Sustainable profits

Last week, I joined the large group of internet prognosticators and offered some thoughts on how the rest of the season might play out for a few players. This week, I’d like to do something similar, but in a more focused way. Today I’m focusing on players outperforming their preseason ranks, but doing so in ways that seem generally sustainable and within their skill sets. Omar Infante is off to a tremendous start and sitting among the fantasy elite on rankings boards, but he is not going to hit 35 homers. The following players look to generally be doing what they can be expected to do and are being rewarded for it in their season-to-date ranks.

Emilio Bonafacio
Original Yahoo rank: 143
Current Yahoo rank: 38
Current season stats: 7/0/1/5/.316

Miami’s fantasy utility man is currently on pace for 81 steals and that is not going to happen, but broadly speaking Bonafacio is basically doing what he does. (He’s also on pace for only 16 RBI, which also won’t happen.) Coming into the season, those who were high on him thought of Bonafacio as a potential 3-category player, and a cheaper and more versatile alternative to players like Michael Bourn, Dee Gordon, and Brett Gardner. Those who acted on such a presumption are looking wise now and I suspect they will continue to appear that way at season’s end. Bonafacio may not finish the season among the top 50, but an elite stolen base total, plenty of runs, and a helpful batting average are reasonable expectations. He also walks enough to continue to justify hitting in the top of line-up—not as if a lack of that skill would matter when playing Ozzieball. I’d acquire Bonafacio with confidence. The flexibility he adds to a roster is also an undervalued commodity.

Dee Gordon
Original Yahoo rank: 90
Current Yahoo rank: 44
Current season stats: 7/0/2/7/.200

Not counting fielder’s choices, Gordon has reached base 12 times this season and attempted 8 steals. Yes, he’s mostly a one-trick-pony, but he’s really good at that trick, and performing it over and over is really all that is needed to establish upper echelon fantasy value.

Yes, I worry about his low OBP, fueled by a low AVG. And, yes, I worry about his early strikeout rates. But, luckily, I don’t really worry about Don Mattingly being Joe Maddon.

To some extent, Gordon has gotten lucky by scoring 7 times while only avoiding making an out in 12 PAs; Matt Kemp is not going to hit 80 homers and Andre Either is not going to hit .455 with runners in scoring position. But, seeing Gordon’s stat line brings to mind the first full season from Jose Reyes, who scored 99 runs despite sporting a chilling .300 OBP simply because of his ability to get himself around the bases in the all-too-rare opportunities he gave himself as a hitter.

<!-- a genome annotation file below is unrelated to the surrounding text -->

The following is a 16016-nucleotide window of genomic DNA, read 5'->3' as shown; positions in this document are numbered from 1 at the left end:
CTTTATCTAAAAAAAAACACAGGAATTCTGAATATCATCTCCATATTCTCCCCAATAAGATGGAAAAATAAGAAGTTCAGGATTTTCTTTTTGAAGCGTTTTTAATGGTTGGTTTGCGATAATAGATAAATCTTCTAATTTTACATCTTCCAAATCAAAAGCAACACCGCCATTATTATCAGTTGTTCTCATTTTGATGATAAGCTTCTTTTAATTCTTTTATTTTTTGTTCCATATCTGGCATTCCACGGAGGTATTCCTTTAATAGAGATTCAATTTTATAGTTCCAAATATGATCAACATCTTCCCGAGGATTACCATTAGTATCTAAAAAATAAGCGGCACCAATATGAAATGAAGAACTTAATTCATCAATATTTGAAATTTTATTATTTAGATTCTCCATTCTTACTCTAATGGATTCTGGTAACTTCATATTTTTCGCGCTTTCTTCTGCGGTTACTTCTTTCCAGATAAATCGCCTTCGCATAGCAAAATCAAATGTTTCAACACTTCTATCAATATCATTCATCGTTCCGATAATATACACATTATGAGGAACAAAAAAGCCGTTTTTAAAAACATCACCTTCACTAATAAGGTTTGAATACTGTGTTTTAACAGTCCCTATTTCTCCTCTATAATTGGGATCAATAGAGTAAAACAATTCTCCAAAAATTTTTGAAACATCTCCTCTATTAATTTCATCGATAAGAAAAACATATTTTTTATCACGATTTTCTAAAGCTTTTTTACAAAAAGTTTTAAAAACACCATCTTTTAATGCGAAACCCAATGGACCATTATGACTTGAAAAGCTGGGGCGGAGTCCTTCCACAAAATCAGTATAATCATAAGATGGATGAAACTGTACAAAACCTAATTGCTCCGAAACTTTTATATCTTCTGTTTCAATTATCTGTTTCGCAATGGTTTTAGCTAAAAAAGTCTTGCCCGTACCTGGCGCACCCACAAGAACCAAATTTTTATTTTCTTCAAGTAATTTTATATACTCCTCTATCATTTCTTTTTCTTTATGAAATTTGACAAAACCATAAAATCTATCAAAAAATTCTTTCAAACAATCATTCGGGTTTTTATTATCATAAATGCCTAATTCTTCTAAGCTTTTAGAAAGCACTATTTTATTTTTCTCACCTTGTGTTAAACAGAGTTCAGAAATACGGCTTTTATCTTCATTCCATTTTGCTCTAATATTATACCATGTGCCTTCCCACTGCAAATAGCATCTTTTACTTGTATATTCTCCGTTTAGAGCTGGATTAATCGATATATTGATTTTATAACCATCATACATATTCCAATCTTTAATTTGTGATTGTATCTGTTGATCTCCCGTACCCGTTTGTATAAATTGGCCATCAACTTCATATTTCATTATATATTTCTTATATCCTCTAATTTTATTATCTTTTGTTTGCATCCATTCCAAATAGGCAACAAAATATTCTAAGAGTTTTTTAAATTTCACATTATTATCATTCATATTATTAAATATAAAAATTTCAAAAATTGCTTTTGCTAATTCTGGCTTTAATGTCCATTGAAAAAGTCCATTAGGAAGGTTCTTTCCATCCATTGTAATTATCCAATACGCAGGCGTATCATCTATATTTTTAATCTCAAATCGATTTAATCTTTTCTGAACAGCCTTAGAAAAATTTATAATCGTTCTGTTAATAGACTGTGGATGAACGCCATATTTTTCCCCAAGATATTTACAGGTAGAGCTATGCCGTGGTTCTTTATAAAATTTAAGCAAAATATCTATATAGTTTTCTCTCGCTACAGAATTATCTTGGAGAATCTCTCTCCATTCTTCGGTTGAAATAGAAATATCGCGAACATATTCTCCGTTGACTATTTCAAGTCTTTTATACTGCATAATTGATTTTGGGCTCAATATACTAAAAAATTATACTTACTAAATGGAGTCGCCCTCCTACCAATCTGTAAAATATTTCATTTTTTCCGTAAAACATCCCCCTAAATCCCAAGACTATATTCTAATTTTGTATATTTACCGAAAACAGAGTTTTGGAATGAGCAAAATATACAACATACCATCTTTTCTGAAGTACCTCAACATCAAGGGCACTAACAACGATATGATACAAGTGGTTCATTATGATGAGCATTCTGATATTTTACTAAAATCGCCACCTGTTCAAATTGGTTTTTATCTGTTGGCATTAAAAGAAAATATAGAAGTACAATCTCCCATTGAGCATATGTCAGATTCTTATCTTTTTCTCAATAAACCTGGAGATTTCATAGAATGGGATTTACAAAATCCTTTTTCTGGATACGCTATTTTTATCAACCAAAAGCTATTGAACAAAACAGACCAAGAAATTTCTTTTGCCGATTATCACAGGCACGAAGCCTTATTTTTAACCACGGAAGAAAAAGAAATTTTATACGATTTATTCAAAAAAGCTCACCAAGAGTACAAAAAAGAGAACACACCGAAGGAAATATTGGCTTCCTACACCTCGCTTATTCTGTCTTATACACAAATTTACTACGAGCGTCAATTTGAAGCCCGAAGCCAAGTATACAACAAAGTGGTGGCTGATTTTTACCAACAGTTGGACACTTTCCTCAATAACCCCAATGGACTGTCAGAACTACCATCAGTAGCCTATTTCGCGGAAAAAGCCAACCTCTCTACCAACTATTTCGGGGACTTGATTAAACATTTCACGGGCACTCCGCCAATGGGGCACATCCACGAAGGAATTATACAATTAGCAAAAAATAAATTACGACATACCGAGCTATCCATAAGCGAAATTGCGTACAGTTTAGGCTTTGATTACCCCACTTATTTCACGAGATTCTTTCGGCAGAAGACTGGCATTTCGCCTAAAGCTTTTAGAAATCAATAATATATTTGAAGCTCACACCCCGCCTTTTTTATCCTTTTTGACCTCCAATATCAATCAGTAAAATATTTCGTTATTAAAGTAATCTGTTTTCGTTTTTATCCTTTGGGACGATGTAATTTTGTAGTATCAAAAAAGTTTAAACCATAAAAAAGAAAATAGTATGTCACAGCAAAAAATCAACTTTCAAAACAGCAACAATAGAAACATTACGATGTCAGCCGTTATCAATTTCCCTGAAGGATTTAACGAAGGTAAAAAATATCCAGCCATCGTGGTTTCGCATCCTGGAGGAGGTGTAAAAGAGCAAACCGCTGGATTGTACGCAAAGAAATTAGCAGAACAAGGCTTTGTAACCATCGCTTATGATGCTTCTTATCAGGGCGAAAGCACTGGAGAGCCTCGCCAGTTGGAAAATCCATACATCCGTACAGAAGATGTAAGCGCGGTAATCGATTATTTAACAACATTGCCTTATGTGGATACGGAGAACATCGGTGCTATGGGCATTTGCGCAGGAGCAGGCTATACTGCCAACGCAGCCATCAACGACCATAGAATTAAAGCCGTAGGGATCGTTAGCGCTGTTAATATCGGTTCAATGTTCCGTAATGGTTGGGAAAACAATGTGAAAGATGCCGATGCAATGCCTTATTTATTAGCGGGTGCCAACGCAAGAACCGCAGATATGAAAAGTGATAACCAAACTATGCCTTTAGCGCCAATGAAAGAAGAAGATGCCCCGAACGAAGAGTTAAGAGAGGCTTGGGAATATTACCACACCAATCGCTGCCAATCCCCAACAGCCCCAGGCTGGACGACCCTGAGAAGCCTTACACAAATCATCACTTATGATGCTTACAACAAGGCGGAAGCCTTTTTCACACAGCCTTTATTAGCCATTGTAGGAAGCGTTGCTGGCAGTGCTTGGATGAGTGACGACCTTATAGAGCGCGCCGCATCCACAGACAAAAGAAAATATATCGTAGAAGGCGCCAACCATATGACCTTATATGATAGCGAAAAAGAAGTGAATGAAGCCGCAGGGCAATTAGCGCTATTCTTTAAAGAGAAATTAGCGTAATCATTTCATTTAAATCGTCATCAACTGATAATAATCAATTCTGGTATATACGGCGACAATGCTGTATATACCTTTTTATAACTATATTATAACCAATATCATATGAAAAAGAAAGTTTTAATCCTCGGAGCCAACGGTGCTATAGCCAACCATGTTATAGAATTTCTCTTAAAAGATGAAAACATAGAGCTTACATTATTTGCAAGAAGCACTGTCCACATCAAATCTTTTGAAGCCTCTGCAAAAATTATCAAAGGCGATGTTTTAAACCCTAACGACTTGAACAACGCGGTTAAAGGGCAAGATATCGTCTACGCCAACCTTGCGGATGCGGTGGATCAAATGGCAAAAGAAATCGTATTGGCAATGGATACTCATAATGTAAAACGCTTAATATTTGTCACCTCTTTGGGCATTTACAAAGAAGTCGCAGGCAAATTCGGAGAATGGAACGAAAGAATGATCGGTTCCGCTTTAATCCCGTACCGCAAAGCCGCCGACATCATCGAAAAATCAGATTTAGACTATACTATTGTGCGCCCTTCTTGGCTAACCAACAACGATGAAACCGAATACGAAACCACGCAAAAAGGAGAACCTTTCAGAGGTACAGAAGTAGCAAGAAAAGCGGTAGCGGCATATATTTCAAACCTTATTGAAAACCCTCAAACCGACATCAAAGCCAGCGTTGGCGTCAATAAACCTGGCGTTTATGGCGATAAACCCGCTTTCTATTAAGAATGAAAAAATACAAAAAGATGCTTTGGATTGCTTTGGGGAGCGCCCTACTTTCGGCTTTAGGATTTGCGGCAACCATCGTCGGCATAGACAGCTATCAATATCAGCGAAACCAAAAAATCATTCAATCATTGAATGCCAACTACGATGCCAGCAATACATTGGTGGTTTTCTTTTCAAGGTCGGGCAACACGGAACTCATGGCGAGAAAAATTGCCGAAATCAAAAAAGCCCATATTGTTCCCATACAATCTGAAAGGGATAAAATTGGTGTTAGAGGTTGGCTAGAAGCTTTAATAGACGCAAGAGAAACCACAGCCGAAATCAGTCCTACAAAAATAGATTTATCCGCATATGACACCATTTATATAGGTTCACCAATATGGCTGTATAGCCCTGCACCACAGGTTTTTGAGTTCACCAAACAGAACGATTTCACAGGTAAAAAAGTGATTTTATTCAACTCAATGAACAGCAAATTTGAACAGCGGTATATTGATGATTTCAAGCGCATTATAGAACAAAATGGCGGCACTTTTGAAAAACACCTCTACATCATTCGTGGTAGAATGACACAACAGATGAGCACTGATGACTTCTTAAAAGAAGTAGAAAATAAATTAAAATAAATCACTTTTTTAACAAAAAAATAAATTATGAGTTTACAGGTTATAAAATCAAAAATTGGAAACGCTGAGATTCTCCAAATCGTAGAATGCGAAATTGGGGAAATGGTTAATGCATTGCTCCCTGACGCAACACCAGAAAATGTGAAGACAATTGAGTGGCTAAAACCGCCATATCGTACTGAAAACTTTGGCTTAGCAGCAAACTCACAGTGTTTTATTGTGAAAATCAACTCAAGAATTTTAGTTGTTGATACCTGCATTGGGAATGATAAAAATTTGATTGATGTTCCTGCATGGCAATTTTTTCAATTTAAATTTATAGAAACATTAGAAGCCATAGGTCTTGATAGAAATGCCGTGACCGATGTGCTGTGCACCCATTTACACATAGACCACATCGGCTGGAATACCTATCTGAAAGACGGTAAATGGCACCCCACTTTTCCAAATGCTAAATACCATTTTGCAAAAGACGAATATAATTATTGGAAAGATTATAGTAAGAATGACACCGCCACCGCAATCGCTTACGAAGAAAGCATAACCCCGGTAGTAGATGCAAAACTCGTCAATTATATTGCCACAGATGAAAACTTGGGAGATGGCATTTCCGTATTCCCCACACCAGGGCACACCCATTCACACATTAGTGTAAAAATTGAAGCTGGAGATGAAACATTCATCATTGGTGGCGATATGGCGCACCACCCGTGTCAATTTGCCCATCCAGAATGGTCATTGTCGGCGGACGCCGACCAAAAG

Nolan Reimold
Original Yahoo rank: 274
Current Yahoo rank: 105
Current season stats: 2/2/4/1/.323

I’m a believer in Nolan Reimold, and while he’s certainly not a .300+ hitter, I think his overall rank vicinity is generally sustainable. He will not hit for this high an average, but he’s gotten the shaft thus far, RBI-wise, so things should probably balance out over the long term.

It’s beginning to become obvious to the Orioles that they need to get Reimold’s bat in the line-up one way or another. Endy Chavez is not much of an obstacle in the outfield, nor are there many DH-threats holding him back from nearly full time ABs. And, given those ABs, Reimold will produce. Owned in only 15% of Yahoo leagues, this could be a player who can give your team outfield depth.

Reimold hit for power both throughout his Minor League years and in most of his opportunities with the O’s. He doesn’t suffer from distressing splits against righties and he should even be able to contribute 8 – 12 steals over the course of a full season. I expect him to be shallow mixed league relevant all year as a 4th or 5th OF.

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Comments

  1. Simon said...

    Does Reimold have any further upside beyond 4th/5th OF, or is that likely where he tops out (both this season and longer term)?

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